Firstly, what is an advisory board? An advisory board is a body of experienced business men and women that advises the management of an organisation, but unlike the board of directors, it has no authority or fiduciary responsibilities. Establishing an advisory board can be a cost-effective way for your business to obtain strategic advice. In recent years many start-ups have been relying on advisory boards to get free experienced advice!

Before you set up an advisory board, there are a few things you should keep in mind.

Choosing Your Advisory Board Members

There are many business experts and industry leaders who are willing to volunteer some of their time to helping new companies. However, before you start recruiting members for an advisory board, you should decide what type of strategic advice your company requires. This is dependent, of course, on the nature of your business. Each business should pick the members of the advisory board based on its particular needs and circumstances.

Choose a diverse group of members who are able to assist you in different fields, and work together to provide your company with valuable strategic advice. It is important that your members are committed to your business. Members should be people that have competence and expertise in an area that is valuable to your business, and they should also be people that you respect and you believe can provide a fresh perspective. Once someone has agreed to become a member of the advisory board, remember to send them a formal invitation letter.

Advisory Board Members Are Not Directors

It is important to remember that members of your advisory board are not directors. The advisory board is essentially a discussion and learning forum where your business is able to obtain operational and strategic advice from a diverse group of people. This is not a decision-making body. Your business should have its own board of directors who are able to make binding decisions on behalf of the company. Members of an advisory board are there to assist through counselling and advice and may provide directors and management with ideas which may assist in their day-to-day operations, but they are not a replacement for a board of directors.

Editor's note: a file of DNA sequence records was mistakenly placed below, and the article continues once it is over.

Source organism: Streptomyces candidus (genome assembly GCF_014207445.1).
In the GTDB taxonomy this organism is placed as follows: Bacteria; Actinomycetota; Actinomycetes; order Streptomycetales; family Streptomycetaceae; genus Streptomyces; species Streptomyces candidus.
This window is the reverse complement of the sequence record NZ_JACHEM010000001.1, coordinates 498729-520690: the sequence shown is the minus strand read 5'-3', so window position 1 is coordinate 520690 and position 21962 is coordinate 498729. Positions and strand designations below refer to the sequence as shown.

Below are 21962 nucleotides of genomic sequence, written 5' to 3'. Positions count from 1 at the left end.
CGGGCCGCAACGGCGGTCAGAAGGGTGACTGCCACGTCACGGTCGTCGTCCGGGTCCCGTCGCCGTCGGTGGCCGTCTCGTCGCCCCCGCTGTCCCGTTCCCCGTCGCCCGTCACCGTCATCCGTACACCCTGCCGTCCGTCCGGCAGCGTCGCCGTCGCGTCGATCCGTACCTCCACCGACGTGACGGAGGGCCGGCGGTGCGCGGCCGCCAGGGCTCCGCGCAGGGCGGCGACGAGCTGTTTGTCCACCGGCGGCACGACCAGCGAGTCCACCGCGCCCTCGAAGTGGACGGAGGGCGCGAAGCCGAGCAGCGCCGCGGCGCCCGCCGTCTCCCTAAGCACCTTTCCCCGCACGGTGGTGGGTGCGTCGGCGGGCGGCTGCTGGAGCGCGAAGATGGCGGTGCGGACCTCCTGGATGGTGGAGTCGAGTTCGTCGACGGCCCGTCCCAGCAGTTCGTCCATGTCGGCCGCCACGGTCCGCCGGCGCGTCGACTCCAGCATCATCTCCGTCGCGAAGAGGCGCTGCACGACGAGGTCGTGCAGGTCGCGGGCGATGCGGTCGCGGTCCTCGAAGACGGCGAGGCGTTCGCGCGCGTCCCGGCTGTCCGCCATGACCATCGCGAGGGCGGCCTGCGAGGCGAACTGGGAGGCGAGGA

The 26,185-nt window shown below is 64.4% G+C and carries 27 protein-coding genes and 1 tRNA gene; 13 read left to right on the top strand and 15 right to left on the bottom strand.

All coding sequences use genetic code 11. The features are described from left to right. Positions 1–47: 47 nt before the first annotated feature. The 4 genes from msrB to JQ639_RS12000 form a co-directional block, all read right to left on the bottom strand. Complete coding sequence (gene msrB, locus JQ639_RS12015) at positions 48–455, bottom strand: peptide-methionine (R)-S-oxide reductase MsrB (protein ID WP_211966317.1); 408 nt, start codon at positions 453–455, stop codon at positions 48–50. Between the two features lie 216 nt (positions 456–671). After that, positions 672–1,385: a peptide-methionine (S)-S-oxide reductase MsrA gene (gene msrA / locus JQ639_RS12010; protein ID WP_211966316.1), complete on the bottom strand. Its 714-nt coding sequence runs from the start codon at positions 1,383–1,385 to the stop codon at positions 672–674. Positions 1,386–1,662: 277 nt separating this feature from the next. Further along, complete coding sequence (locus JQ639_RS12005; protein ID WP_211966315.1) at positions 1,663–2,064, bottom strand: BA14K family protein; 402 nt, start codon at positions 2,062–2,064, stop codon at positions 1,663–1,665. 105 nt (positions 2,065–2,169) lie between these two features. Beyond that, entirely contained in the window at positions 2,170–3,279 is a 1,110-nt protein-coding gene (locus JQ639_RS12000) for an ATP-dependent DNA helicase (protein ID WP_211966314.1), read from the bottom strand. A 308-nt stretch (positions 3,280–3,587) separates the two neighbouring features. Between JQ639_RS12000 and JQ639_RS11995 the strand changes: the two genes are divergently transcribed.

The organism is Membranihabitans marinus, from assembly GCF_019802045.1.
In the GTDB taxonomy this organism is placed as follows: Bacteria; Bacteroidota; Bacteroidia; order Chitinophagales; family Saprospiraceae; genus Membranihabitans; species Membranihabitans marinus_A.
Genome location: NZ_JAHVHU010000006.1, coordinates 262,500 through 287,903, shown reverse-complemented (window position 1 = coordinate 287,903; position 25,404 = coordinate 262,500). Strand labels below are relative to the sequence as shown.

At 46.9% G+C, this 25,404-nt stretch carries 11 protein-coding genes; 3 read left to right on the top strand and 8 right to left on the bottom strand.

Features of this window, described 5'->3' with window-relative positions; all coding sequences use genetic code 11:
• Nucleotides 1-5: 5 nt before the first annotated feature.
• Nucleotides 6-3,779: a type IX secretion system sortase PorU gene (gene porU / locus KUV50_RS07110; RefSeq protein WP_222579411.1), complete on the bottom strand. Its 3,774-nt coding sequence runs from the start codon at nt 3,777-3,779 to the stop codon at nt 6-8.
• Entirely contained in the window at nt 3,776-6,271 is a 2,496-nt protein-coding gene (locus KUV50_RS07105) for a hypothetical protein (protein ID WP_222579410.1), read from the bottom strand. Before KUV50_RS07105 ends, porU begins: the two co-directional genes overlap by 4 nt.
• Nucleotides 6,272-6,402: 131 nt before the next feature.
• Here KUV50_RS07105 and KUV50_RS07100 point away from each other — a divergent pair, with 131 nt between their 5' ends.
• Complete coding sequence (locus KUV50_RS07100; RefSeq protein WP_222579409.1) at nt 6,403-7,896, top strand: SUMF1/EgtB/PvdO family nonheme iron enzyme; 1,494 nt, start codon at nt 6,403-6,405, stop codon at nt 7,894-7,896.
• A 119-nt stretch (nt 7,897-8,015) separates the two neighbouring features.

Whilst advisory board members may have significant expertise in their field, they are not directors of your company and have no voting power or authority to make decisions. The experience and knowledge of the board can be quite intimidating, and directors of a company may sometimes substitute the decisions of the board of directors with suggestions of the advisory board. This can be problematic as a director’s failure to make his or her own decisions may result in a breach his or her fiduciary and statutory duties to the company. To mitigate this problem, you need to make it clear that advisory board members have no powers or legal duties to the company, and directors are to make their own decisions based on the insights provided by the advisory board.

Sign An Agreement With The Members  

As with setting up a business, setting up an advisory board requires a number of documents. One of the most important is an advisory board handbook. This handbook will set out the purpose of the advisory board, the structure of the advisory board, the responsibilities of each member, and whether there will be a chair, coordinator and secretary, and what their respective responsibilities will be. The handbook should also detail how frequent the advisory board is to meet and whether they are invited to participate in any other events of the business. This handbook is essentially an agreement and should be signed by each member of the advisory board.

If you need help setting up your Advisory Board, LegalVision is here to help! Contact us today to speak with one of our experienced business solicitors.

 

Lachlan McKnight

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